BOSTON – A Shrewsbury man will have to pay $480,000 in penalties and damages to affected customers after falsely advertising and illegally selling dozens of sick and dying bulldog puppies.
According to Attorney General Maura Healey’s office, Heath Morse has been ordered to permanantly stop operating an unlicensed and unsanitary pet shop out of his home and a default judgement against Morse has barred him from every selling dogs in the state.
In Nov. 2018, AG Healey filed a lawsuit against Morse, whose businesses included Heath’s Legendary Bulldogs, Dream-A-Bullz, Heath’s English Bulldogs, Heath’s French Bulldogs, New England Bulldogs, and Heath’s Bulldogs, for violating both the Massachusetts Animal Health Law and the Massachusetts Consumer Protection Act.
“Mr. Morse knew he was selling people sick and sometimes fatally ill puppies,” Healey said. “This judgment orders him to pay hundreds of thousands of dollars and ensures that he can never again hurt innocent animals.”
From Feb. 2016 to Oct. 2016, Morse sold more than three dozen dogs to consumers in Massachusetts for thousands of dollars each.
According to the AG’s office, Morse falsely advertised on various websites and social media platforms and to numerous customers that he was a longtime bulldog breeder and that the puppies he sold were from five-star living conditions, healthy, of “show-dog quality,” American Kennel Club certified, pure bred, and veterinarian checked.
In reality, the puppies Morse sold were being kept in unsanitary conditions and had serious infectious diseases like Giardia and Parovirus, as well as congenital abnormalities, and ear and eye infections.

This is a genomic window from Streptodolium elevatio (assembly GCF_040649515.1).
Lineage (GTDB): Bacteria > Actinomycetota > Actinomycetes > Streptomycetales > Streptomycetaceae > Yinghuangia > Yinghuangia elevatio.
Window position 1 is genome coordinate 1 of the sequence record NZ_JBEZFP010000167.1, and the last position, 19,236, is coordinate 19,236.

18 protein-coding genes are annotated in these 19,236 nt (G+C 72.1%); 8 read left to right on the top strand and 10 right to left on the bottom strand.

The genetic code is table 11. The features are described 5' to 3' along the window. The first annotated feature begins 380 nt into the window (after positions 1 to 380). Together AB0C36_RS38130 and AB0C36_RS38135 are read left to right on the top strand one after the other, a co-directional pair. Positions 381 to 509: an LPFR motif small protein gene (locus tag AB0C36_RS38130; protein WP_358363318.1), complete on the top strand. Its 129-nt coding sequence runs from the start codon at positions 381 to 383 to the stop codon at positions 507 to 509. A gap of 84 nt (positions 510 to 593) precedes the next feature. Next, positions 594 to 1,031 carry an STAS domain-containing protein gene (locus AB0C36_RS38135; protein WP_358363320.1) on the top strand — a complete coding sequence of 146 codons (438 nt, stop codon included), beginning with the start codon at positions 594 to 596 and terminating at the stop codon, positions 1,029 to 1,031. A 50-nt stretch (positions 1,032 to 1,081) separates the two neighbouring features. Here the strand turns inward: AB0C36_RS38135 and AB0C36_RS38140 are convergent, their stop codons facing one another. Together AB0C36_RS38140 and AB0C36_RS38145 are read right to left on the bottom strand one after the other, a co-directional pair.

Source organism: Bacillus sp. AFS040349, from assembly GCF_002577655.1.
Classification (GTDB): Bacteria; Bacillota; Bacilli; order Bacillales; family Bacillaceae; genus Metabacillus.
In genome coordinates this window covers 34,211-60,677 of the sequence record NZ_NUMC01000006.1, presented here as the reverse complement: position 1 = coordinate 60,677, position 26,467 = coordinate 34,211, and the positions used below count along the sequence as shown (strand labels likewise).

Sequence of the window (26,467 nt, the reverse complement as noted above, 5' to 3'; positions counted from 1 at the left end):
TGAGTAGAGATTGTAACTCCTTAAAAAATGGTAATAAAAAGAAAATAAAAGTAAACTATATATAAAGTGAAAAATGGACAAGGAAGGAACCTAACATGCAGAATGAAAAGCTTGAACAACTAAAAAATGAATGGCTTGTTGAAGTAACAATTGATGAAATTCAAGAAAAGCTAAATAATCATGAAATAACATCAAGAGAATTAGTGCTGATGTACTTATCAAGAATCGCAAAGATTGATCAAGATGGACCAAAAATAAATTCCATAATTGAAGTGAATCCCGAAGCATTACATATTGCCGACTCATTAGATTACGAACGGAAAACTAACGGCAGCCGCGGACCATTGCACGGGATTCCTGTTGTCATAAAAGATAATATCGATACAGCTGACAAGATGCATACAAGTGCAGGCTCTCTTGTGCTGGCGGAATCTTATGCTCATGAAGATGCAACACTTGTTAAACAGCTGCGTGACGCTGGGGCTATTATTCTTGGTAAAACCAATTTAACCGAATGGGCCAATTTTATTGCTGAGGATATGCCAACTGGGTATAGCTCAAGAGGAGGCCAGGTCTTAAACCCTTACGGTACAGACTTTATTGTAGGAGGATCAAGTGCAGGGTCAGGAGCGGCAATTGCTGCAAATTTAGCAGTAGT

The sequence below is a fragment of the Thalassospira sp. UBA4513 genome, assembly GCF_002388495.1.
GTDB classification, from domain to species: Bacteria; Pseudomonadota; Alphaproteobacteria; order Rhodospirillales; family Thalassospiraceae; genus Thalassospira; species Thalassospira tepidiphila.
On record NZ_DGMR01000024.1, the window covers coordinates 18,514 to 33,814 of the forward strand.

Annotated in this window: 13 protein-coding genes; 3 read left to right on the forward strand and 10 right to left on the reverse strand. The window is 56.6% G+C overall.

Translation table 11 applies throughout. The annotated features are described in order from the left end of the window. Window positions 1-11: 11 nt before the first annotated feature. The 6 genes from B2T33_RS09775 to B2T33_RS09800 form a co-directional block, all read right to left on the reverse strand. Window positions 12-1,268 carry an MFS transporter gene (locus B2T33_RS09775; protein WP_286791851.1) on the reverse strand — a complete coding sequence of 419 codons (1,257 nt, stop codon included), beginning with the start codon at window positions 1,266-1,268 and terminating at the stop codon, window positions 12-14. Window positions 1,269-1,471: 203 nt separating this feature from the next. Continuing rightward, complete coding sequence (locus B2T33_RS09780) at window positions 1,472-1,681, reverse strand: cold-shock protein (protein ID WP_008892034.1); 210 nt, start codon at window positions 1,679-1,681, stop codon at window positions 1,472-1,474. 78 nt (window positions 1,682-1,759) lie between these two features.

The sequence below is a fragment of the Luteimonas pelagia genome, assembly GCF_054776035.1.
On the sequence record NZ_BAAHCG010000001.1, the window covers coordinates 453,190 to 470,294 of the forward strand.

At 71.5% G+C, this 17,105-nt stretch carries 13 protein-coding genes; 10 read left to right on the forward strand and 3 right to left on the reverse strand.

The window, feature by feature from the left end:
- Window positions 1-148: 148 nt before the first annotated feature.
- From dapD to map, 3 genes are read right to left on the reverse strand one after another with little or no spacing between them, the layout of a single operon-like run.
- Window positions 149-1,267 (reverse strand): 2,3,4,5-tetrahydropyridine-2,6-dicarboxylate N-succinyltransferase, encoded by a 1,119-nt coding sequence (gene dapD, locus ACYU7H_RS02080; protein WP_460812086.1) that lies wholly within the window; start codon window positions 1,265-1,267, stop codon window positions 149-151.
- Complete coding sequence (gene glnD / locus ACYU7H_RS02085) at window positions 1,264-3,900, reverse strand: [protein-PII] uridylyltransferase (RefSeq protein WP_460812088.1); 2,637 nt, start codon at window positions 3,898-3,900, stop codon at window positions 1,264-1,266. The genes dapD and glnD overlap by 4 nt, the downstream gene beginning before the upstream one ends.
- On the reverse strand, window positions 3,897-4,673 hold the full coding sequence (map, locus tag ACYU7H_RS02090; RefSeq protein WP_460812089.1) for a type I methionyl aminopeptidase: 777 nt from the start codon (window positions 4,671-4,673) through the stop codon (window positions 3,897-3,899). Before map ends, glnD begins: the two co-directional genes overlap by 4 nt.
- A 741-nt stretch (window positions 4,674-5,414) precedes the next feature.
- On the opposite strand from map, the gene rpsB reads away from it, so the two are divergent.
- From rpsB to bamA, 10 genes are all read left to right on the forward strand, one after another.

More than a quarter of the puppies Morse sold ultimately died, many within a few days of purchase. Morse’s false representations led his customers to later pay thousands more in veterinary bills to treat or euthanize their very sick dogs.
Despite multiple orders from the Massachusetts Department of Agricultural Resources (MDAR) and Shrewsbury Animal Control to stop, Morse allegedly continued to misrepresent the health and condition of his puppies and operate his illegal, unlicensed pet shop.
“By not complying with state regulations and running an unlicensed pet shop, the defendant deceived consumers and put the health of many dogs at risk,” said MDAR Commissioner John Lebeaux. “We are pleased that a favorable judgment has been reached in this case and remain committed to ensuring that all Massachusetts pet shops comply with the law.”
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